My beginning steps shall be small, but everyone must walk before they run. I have started this blog in an endeavor to push myself; to write more about the injustices I see in the world. I’ve begun commenting on the blogs which have meant so very much to me. I comment partially in an attempt to add to the discourse but also to show my support for the very hard and the very real work they do. I’ve also started donating to some of these blogs and also to more non-profits out there challenging  society. I’m signing petitions and writing to my congressional representatives. I’m writing letters to businesses.

All of these are small acts I know. As Shakesville would say I’m raising my teaspoon. For now it will remain a teaspoon but I hope it can grow. Soon it will be a regular spoon and maybe even someday a ladle.

So Thank You from the very bottom of my heart to all of you out in the world who have been teaspooning tirelessly for so very long. Thank You to all of you who wrote so that I could learn and grow. Thank You.

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Eschewing the term “Pageant Mom”

I decided to make my first real post here about something that has been rattling around in my brain for a while.

Recently a good friend of mine and I were taking a class together. This was a fitness class and the class had between 10 to 15 people in it. Of the people in the class ages ranged from around 11 years old to around 40 years old.

At the beginning of the first class, one girl entered a bit late with her mother. The girl looked to be a teenager; I would guess she was around 15 or 16. Her mother first apologized for their tardiness, explaining they had gotten lost on their way to the studio. This was the first class in the session, so we were at the time arranged in a circle on the ground and had just finished introducing ourselves.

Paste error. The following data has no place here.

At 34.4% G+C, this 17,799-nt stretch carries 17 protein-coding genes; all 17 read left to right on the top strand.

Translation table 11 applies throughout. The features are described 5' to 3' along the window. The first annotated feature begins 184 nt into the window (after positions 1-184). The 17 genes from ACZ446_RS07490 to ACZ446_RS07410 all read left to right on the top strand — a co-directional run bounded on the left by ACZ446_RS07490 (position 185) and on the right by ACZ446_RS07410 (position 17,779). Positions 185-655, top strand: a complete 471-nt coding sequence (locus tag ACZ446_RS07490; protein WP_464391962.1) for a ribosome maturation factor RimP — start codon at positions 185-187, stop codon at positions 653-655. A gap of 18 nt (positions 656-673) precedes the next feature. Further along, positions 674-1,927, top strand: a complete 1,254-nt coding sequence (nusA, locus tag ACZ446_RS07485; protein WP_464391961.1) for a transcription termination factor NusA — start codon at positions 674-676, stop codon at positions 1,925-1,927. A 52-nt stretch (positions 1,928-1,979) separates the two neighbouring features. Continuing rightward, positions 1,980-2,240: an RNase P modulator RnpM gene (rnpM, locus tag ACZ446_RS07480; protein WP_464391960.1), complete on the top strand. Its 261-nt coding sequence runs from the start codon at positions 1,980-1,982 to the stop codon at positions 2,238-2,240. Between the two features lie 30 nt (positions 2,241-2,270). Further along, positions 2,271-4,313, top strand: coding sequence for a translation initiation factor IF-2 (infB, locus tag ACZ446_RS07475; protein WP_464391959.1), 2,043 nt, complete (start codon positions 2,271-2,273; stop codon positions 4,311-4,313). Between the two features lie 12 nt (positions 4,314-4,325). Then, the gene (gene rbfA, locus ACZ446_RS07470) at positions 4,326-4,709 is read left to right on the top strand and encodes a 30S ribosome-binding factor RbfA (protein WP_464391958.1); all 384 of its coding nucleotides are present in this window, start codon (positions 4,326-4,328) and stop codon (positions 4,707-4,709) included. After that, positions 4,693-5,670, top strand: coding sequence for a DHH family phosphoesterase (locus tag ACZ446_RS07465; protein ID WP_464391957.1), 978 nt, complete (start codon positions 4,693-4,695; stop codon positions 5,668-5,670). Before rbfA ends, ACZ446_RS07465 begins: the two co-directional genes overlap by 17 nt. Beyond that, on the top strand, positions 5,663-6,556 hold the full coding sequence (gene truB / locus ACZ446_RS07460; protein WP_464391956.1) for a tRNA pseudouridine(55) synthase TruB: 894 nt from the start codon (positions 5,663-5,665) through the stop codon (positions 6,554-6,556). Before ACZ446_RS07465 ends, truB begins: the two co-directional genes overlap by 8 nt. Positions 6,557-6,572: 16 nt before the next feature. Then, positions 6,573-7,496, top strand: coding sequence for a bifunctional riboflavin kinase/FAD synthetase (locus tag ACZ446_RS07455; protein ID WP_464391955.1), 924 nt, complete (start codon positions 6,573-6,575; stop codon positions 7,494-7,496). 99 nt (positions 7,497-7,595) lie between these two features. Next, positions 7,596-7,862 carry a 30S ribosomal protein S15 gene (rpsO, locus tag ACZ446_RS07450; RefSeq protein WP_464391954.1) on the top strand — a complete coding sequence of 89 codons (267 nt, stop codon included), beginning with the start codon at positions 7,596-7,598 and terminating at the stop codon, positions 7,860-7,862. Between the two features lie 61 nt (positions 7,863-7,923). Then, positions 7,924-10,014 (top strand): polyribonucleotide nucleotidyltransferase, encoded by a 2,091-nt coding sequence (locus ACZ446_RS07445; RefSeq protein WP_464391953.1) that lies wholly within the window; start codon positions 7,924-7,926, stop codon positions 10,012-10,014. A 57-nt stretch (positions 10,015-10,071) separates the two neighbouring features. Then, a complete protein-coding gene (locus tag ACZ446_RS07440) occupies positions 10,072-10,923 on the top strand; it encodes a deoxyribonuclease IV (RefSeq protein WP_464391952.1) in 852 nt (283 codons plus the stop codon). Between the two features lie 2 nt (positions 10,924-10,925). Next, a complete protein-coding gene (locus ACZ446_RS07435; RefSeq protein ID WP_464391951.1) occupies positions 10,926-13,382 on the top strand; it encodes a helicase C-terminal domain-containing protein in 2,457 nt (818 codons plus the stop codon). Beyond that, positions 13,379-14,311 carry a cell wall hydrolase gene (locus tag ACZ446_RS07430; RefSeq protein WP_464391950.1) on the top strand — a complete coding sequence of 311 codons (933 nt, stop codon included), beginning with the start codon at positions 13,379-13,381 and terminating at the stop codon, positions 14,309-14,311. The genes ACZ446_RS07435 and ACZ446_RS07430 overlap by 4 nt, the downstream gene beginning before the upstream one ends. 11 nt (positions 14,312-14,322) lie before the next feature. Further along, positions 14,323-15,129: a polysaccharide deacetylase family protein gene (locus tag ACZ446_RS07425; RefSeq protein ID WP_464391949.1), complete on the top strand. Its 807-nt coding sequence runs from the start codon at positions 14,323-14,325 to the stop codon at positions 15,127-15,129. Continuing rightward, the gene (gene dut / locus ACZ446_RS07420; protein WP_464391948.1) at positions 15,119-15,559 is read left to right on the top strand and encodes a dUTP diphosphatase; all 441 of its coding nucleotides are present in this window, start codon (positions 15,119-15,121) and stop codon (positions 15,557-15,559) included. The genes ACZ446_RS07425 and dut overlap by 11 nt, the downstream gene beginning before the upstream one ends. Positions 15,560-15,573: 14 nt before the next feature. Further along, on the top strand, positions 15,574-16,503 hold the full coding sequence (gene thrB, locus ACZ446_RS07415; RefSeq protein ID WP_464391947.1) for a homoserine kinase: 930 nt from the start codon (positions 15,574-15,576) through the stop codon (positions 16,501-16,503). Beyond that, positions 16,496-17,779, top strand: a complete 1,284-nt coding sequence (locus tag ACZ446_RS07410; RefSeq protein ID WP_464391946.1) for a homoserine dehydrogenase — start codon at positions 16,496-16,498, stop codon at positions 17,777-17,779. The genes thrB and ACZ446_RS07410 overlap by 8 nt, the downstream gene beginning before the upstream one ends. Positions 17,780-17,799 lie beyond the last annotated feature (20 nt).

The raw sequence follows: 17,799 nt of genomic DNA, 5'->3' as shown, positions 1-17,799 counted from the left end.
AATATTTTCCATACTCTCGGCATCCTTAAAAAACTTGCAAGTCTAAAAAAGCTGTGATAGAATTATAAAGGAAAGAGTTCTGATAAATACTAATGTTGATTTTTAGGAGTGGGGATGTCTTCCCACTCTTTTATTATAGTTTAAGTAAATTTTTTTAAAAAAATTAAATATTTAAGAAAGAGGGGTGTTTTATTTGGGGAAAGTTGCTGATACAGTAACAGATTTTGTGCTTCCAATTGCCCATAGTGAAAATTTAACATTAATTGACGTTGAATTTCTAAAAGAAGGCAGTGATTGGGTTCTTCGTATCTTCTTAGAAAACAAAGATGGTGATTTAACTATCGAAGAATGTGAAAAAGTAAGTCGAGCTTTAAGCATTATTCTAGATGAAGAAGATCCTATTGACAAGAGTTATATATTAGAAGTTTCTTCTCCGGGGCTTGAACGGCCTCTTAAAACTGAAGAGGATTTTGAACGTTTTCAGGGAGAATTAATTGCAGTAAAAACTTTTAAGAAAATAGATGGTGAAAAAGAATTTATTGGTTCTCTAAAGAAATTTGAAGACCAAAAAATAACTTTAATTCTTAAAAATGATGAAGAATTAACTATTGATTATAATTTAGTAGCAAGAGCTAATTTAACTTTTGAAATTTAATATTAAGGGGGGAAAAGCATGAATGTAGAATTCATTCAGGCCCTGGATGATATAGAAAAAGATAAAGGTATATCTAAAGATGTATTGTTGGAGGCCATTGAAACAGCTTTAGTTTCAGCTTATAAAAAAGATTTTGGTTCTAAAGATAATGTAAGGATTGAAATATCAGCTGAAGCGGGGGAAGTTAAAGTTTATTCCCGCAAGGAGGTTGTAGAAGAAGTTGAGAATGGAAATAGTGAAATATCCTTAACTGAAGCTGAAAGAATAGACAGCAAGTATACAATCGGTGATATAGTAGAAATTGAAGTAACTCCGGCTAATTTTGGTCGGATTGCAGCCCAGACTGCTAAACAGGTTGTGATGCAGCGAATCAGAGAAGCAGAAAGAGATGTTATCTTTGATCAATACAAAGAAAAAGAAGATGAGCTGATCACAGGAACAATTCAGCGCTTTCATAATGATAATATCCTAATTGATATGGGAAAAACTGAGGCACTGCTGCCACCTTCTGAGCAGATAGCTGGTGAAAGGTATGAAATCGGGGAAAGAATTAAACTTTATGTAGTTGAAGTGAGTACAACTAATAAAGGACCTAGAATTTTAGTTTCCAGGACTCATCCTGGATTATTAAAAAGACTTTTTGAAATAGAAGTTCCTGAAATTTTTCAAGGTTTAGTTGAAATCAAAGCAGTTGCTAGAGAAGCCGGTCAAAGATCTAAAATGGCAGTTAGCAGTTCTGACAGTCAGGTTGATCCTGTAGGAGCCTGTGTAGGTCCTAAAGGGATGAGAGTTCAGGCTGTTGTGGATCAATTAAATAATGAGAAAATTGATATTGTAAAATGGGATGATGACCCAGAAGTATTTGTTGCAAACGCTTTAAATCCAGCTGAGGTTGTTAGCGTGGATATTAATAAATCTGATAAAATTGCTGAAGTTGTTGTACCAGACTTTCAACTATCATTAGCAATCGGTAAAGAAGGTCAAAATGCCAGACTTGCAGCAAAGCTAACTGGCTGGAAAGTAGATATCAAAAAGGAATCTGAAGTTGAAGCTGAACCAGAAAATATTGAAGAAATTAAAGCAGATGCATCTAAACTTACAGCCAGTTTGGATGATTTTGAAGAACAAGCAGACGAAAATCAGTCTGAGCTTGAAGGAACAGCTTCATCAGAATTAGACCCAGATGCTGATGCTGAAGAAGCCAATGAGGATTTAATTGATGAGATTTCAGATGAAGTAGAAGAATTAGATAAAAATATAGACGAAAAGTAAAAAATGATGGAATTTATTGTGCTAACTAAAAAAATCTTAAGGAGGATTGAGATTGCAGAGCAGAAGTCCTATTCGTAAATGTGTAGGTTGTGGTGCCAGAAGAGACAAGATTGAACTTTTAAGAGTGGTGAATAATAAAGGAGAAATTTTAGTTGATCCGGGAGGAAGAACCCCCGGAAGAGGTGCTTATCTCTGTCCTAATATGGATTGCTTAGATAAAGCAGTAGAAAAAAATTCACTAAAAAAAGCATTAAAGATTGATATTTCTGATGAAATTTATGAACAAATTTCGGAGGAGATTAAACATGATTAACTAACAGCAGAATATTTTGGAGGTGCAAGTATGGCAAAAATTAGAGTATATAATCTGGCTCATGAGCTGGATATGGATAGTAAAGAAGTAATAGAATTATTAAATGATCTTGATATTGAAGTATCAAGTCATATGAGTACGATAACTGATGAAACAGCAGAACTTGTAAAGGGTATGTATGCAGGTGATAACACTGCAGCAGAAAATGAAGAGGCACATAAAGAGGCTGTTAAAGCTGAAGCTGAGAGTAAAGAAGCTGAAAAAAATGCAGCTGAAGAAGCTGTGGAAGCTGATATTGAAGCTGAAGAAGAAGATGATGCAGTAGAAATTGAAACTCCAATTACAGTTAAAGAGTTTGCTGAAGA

The girl joined us on the ground and introduced herself and the class moved forward. During this time the mom found herself a spot along the wall and continued to watch for a while. These classes were each an hour and a half long, I don’t believe the mom stayed the entire time but she probably stayed for the first 30-45 minutes. My recollection isn’t perfect and I phased her out after a while, so it’s also possible she was there for the entire class period, I can’t be certain.

Anyway, during this at some point my friend who was taking this class with me turned to me and whispered, “She seems like a total pageant mom, don’t you think?”

I don’t remember what I responded at the time. I think I simply didn’t respond at all and instead tried to focus on our instructor or acted distracted. The question threw me off. This friend is someone whom I consider quite well-versed in social justice and feminism and yet I found the statement at odds with many of my core beliefs.

The question placed judgment on a mother, a mother whom we knew nothing about. It seemed inherently judgmental and it used a term, “pageant mom,” which I think is extremely gendered and sexist.

We had no idea what the situation was with this mother and daughter. The classes we were taking were unusual and something most people have never done (low-flying trapeze) so it seemed completely reasonable to me that this mother would choose to stick around and check it out.

Further, even if it hadn’t been something so unusual, it was still a new situation, a new studio, and the daughter clearly knew no one there. Perhaps the daughter had asked her mother to hang around for a while in case she found herself immediately uncomfortable and wanted to leave? We had no ability to judge their dynamic in that environment.